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Title: The late Tertiary-Recent tectonic-sedimentary evolution of extensional sedimentary basins of the northern Menderes massif, West Turkey
Author: Purvis, Martin
Awarding Body: University of Edinburgh
Current Institution: University of Edinburgh
Date of Award: 1999
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Tethyan suture zones commonly undergo a change from compression to extension shortly after suturing. The mechanics and timing of this change in tectonic regime are poorly understood, and the extensional sedimentary basins of west Turkey, and , in particular, the northern Menderes massif, provide an excellent natural laboratory for the study of the crustal response to these different processes. During this study, field observations of sedimentary, structural and lithological features of the Alasehir Graben, Gördes and Selendi Basins, and their surroundings were combined with new radiometric age data to investigate the onset of N/S crustal extension in west Turkey. This timing of initiation has major implications for the driving mechanism of extension, since alternative models are time dependant. Extension driven by tectonic escape of west Anatolia requires extension to have begun in the Late Miocene, whilst extension driven by orogenic collapse of thickened crust in the region, and extension related to subduction roll-back both are postulated to have commenced in the Early Miocene. Extension in the northern Menderes massif took place on large-scale, presently low-angle (<20°), north-dipping normal (detachment) faults. Two separate detachment basin systems are recognised in the study area. The Gördes and Selendi Basins both trend NE/SW and formed by extension on the same northerly detachment system. This detachment has a strongly corrugated morphology when viewed parallel to extension, with a wavelength of ~30 km and an amplitude of ~1.5 km. The corrugations form the eastern and western margins of the Gördes and Selendi Basins and have produced 'scoop-shaped' depocentres and their characteristic NE/SW basin trend. No upper plate metamorphic lithologies are exposed within the basins and the total extension on the detachment fault system is in excess of 60 km. Syn-extensional sedimentation in the form of coarse alluvial fan conglomerates were deposited from south to north, and subsequently back rotated and tectonically emplaced against the detachment as a result of continuing extension. The initial sediments were followed by northward transported, braided-fluvial to alluvial-plain sandstones and conglomerates. These sediments unconformably overlie the syn-extensional deposits and passively onlap the basin margins.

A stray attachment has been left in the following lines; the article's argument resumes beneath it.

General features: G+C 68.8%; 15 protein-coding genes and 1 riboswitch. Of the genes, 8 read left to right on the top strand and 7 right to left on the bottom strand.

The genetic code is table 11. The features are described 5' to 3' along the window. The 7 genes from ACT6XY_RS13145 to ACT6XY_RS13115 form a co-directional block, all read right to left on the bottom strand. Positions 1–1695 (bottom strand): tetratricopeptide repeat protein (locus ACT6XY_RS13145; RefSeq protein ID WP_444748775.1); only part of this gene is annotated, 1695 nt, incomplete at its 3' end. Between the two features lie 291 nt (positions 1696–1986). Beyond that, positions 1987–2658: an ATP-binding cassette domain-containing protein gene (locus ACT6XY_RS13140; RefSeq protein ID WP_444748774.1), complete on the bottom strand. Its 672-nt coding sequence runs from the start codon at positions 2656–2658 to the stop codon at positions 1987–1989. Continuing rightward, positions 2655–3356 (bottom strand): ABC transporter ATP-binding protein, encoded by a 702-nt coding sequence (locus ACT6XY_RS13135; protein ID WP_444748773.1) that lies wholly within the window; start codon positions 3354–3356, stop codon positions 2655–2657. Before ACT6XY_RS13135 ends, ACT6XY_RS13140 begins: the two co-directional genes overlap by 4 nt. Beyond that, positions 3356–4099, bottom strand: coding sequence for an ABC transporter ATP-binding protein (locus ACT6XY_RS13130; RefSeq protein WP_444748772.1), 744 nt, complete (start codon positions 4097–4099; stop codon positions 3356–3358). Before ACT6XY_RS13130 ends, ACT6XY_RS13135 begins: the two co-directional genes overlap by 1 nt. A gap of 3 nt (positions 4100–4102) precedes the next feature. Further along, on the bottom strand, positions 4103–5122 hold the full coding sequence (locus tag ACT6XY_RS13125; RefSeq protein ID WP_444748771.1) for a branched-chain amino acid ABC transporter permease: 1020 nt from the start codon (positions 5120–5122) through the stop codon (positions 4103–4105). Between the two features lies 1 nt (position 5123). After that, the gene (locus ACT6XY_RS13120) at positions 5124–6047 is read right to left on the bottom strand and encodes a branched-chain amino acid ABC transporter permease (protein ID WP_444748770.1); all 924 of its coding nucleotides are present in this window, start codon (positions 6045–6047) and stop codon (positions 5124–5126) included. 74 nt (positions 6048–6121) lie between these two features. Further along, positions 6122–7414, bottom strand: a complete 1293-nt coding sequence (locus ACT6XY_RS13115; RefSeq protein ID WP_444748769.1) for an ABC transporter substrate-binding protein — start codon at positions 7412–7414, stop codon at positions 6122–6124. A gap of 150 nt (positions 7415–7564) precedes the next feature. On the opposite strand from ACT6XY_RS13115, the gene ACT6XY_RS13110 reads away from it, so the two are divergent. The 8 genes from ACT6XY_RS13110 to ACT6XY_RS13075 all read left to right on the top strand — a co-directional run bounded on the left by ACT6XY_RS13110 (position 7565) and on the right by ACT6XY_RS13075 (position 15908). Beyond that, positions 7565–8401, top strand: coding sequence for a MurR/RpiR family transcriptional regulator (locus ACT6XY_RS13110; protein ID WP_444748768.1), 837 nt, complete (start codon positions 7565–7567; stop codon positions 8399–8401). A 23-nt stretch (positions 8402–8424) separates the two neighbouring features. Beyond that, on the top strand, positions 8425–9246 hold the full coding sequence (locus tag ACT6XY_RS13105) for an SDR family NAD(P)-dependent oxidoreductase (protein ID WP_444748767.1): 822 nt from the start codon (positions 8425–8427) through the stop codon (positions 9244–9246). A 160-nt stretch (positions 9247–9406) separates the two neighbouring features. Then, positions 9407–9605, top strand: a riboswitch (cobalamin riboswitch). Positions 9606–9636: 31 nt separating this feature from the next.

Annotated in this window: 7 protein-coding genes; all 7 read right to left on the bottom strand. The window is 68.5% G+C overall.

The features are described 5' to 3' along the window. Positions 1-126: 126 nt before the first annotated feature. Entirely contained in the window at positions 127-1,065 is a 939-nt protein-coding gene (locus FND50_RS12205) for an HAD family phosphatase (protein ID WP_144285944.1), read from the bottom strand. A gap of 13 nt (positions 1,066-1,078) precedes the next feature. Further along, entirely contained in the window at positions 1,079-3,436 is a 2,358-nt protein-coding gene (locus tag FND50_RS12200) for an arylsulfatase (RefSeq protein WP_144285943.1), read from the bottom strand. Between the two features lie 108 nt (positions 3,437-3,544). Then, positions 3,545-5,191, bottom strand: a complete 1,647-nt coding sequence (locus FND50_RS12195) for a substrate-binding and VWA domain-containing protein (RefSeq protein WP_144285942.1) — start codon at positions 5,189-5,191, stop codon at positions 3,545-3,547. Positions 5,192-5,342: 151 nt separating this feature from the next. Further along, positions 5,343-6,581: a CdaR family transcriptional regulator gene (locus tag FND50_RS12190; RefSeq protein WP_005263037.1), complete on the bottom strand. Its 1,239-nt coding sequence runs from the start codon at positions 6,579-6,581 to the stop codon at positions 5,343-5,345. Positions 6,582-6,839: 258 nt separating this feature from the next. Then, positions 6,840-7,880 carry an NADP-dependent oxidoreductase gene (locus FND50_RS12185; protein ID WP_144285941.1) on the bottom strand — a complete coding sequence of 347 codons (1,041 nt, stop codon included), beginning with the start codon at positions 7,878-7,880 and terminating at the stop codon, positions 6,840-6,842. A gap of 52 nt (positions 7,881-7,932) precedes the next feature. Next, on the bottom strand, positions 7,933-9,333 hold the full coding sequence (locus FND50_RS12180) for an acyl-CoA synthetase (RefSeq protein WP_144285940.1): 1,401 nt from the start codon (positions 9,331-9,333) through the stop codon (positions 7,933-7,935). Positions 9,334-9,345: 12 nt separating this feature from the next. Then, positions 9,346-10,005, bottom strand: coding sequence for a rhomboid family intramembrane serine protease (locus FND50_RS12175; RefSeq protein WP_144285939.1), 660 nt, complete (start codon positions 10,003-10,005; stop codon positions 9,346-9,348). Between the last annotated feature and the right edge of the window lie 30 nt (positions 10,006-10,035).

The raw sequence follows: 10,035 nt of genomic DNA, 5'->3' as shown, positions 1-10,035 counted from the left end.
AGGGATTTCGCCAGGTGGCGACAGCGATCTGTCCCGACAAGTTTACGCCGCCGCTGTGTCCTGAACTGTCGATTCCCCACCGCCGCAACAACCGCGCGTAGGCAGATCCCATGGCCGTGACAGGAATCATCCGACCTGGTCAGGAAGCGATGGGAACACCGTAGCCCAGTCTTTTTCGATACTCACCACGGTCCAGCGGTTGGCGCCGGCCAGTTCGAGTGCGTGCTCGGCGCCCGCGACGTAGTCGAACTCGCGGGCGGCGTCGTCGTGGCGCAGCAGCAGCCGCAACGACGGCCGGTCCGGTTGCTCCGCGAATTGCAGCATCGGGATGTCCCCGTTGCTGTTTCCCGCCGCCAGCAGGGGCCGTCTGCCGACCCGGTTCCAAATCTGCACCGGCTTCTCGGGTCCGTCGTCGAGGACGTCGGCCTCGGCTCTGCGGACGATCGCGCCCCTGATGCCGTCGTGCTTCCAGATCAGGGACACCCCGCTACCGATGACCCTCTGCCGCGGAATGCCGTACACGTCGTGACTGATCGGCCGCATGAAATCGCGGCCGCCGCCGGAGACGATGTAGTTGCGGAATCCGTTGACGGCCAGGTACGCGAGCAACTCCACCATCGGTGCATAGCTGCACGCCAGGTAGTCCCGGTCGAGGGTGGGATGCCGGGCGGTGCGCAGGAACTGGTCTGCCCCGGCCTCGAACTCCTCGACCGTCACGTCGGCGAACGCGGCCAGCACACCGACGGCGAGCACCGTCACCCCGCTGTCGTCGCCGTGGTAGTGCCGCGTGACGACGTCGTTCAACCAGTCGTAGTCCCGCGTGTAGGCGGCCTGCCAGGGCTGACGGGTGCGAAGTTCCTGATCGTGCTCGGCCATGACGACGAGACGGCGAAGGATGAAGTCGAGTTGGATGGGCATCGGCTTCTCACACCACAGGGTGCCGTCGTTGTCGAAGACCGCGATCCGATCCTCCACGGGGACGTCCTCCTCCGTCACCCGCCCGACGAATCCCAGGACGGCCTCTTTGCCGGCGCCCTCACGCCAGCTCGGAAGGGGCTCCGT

Supervisor: Not available Sponsor: Not available
Qualification Name: Thesis (Ph.D.) Qualification Level: Doctoral
EThOS ID:  DOI: Not available